Producing hydrogen with sunlight: Collecting light with artificial moth eyes

How the 'moth eye solar cell' functions: with the help of sunlight water molecules are split into oxygen and hydrogen. Credit: Image courtesy of Empa

How the'moth eye solar cell' functions: with the help of sunlight water molecules are split into oxygen and hydrogen. Credit: Image courtesy of Empa

Empa researchers have developed such a photoelectrochemical cell, recreating a moth’s eye to drastically increase its light collecting efficiency.

All over the world researchers are investigating solar cells which imitate plant photosynthesis, using sunlight and water to create synthetic fuels such as hydrogen. Empa researchers have developed such a photoelectrochemical cell, recreating a moth’s eye to drastically increase its light collecting efficiency. The cell is made of cheap raw materials – iron and tungsten oxide.

Rust – iron oxide – could revolutionise solar cell technology. This usually unwanted substance can be used to make photoelectrodes which split water and generate hydrogen.  Sunlight is thereby directly converted into valuable fuel rather than first being used to generate electricity. Unfortunately, as a raw material iron oxide has its limitations. Although it is unbelievably cheap and absorbs light in exactly the wavelength region where the sun emits the most energy, it conducts electricity very poorly and must therefore be used in the form of an extremely thin film in order for the water splitting technique to work. The disadvantage of this is that these thin-films absorb too little of the sunlight shining on the cell.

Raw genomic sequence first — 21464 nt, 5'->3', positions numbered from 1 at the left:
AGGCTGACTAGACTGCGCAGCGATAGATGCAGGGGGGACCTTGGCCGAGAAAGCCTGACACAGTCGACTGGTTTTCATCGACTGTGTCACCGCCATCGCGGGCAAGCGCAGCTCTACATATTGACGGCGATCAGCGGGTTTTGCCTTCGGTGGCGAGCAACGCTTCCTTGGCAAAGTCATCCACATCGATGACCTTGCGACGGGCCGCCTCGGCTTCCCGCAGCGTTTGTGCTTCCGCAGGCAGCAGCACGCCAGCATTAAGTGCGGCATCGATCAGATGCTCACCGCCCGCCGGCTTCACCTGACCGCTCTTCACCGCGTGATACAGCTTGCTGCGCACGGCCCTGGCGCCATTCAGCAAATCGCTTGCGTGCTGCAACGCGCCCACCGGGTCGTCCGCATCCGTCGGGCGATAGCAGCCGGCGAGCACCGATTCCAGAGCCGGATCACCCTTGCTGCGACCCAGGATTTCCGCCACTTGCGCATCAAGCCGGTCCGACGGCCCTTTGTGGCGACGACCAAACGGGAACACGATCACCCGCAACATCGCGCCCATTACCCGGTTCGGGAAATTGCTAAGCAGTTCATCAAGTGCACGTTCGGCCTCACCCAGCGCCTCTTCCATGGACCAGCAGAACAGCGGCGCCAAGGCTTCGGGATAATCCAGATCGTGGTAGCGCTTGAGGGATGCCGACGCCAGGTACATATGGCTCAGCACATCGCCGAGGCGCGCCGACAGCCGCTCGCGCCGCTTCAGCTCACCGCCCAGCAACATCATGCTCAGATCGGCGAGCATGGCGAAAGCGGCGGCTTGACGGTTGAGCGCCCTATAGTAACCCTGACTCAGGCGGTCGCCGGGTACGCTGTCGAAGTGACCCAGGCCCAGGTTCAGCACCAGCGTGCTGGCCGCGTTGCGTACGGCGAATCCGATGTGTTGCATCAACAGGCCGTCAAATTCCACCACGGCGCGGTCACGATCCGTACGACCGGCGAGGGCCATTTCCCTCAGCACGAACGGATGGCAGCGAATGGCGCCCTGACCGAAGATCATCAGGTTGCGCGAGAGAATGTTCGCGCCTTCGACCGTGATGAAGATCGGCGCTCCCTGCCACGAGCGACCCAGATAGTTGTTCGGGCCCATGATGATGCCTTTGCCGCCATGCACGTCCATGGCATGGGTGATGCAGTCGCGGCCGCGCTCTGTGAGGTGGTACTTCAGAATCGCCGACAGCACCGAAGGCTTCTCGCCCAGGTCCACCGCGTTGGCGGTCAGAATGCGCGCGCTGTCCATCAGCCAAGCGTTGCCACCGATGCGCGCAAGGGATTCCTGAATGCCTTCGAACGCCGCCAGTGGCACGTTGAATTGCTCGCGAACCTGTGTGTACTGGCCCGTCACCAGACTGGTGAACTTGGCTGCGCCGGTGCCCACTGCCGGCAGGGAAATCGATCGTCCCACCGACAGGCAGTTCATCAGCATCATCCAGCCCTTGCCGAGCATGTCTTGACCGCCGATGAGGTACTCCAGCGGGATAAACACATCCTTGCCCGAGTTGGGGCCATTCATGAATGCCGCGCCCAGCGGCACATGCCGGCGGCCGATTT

Microspheres to collect the sunlight

Empa researchers Florent Boudoire and Artur Braun have now succeeded in solving this problem. A special microstructure on the photoelectrode surface literally gathers in sunlight and does not let it out again. The basis for this innovative structure are tiny particles of tungsten oxide which, because of their saturated yellow colour, can also be used for photoelectrodes. The yellow microspheres are applied to an electrode and then covered with an extremely thin nanoscale layer of iron oxide. When external light falls on the particle it is internally reflected back and forth, till finally all the light is absorbed. All the entire energy in the beam is now available to use for splitting the water molecules.

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